When the original The Blair Witch Project was released in 1999, it was revolutionary. No one had ever attempted the “found-footage” format before, and its success inspired countless imitators. But flashing forward to 2016, the genre has been an easy cash cow for greedy studios making a cheap, generic product. While the new Blair Witch is hardly as jaded or cynical as many modern horror films, it offers nothing new to the genre, taking no risks and improving nothing. It’s a bland film that ultimately amounts to nothing, which is unfortunate considering the potential to do something bold and exciting.
James (James Allen McCune) has spent his entire life curious about the disappearance of his sister, who was lost in the woods years ago. Following the recovery of a mysterious video, James gathers his friends to return to the location of her disappearance, once again looking for clues as to where she could be. But as they come closer to the truth, danger ensues as a mysterious threat emerges with a sinister agenda.
The plot is as generic as it could get, but where the film really fails is in its execution. Directer Adam Winguard, who successfully modernized the horror genre with the excellent The Guest, directs a rather conventional story, with few tricks or modernizations that update the stale genre. While its easy to say that found footage has few new ideas, its evident by films like Cloverfield or Chronicle that new ideas can be tested out with unconventional found footage ideas. Blair Witch is aware of how unoriginal it is, but it just doesn’t care.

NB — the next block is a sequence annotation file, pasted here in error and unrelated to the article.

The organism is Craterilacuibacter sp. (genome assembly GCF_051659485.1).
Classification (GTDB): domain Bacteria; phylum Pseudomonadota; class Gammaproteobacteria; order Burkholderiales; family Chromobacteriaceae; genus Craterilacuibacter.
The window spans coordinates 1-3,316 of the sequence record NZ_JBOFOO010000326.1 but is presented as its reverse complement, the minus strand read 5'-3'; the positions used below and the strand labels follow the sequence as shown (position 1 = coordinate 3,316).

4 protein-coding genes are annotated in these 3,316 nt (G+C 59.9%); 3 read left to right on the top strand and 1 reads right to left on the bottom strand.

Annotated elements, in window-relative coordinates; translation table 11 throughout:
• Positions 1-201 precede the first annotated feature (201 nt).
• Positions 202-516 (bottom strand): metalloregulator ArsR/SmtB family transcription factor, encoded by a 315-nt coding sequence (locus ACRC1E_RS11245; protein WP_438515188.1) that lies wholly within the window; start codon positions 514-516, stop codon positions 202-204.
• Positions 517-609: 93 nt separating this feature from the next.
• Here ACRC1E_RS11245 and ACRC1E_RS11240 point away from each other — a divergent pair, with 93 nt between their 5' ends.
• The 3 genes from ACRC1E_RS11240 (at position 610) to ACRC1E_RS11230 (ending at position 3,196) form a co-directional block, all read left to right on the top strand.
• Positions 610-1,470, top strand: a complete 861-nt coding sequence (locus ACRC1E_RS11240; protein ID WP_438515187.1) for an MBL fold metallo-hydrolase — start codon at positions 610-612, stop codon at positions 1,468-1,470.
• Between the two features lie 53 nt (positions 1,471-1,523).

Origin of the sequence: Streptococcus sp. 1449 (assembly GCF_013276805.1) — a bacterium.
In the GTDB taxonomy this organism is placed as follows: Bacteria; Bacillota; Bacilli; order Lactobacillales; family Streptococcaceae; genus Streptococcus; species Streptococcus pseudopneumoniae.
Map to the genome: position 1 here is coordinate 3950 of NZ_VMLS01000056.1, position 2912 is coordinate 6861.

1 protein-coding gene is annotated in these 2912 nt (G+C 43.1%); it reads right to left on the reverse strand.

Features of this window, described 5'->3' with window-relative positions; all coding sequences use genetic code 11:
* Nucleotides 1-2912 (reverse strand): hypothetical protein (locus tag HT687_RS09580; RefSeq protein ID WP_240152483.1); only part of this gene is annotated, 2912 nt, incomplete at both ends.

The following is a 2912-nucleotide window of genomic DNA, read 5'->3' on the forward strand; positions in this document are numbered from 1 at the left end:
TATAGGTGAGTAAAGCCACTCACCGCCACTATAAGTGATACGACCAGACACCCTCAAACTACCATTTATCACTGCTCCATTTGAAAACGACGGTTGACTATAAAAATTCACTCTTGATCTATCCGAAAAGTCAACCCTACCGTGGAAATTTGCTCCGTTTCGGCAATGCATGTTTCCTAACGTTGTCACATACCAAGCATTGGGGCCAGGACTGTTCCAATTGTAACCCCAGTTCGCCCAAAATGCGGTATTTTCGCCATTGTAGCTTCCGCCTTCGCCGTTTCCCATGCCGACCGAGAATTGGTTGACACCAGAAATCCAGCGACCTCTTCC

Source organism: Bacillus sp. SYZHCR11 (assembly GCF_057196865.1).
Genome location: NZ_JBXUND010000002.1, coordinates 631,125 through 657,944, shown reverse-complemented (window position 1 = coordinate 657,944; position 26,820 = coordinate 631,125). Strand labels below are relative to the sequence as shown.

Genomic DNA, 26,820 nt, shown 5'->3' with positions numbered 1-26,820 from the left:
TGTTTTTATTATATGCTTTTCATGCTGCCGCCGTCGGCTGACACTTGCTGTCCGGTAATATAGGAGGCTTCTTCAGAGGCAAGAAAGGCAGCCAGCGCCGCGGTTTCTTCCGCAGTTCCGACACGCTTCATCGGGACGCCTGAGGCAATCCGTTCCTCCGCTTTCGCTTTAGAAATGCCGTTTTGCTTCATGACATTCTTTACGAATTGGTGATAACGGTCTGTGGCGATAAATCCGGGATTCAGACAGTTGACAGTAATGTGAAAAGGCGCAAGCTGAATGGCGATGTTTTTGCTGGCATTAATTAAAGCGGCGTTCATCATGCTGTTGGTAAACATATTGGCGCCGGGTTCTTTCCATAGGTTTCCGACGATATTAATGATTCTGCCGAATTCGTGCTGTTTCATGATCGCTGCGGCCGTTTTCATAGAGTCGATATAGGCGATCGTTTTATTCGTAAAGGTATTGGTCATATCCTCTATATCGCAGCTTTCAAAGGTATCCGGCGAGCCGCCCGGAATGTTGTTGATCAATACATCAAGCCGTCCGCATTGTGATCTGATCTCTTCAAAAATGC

The logical misgivings of this film, or its complete and utter lack of character development, can be endlessly broken down. Its hard to expect a film like this to fit within those parameters, but its shocking how little we care about the central motivations for these characters. Again, its not like this was going to be an Oscar-winning script, but the fact that the central mystery or mythology isn’t compelling makes for a bland and very repetitive story.
A film I was reminded of during this film was another horror sequel from this year: 10 Cloverfield Lane. Both are loosely connected sequels, but where 10 Cloverfield Lane took the franchise in a much different direction, Blair Witch settles for the same. Maybe this could be forgiven if it was very well done, but unfortunately for Winguard, it isn’t. In a year full of original and unique horror films like Lights Out and Green Room, Blair Witch sets the genre back, and reminds us why its often disregarded in the first place. Grade: C
For more thoughts on Blair Witch, check out my apperance on “After Credits”: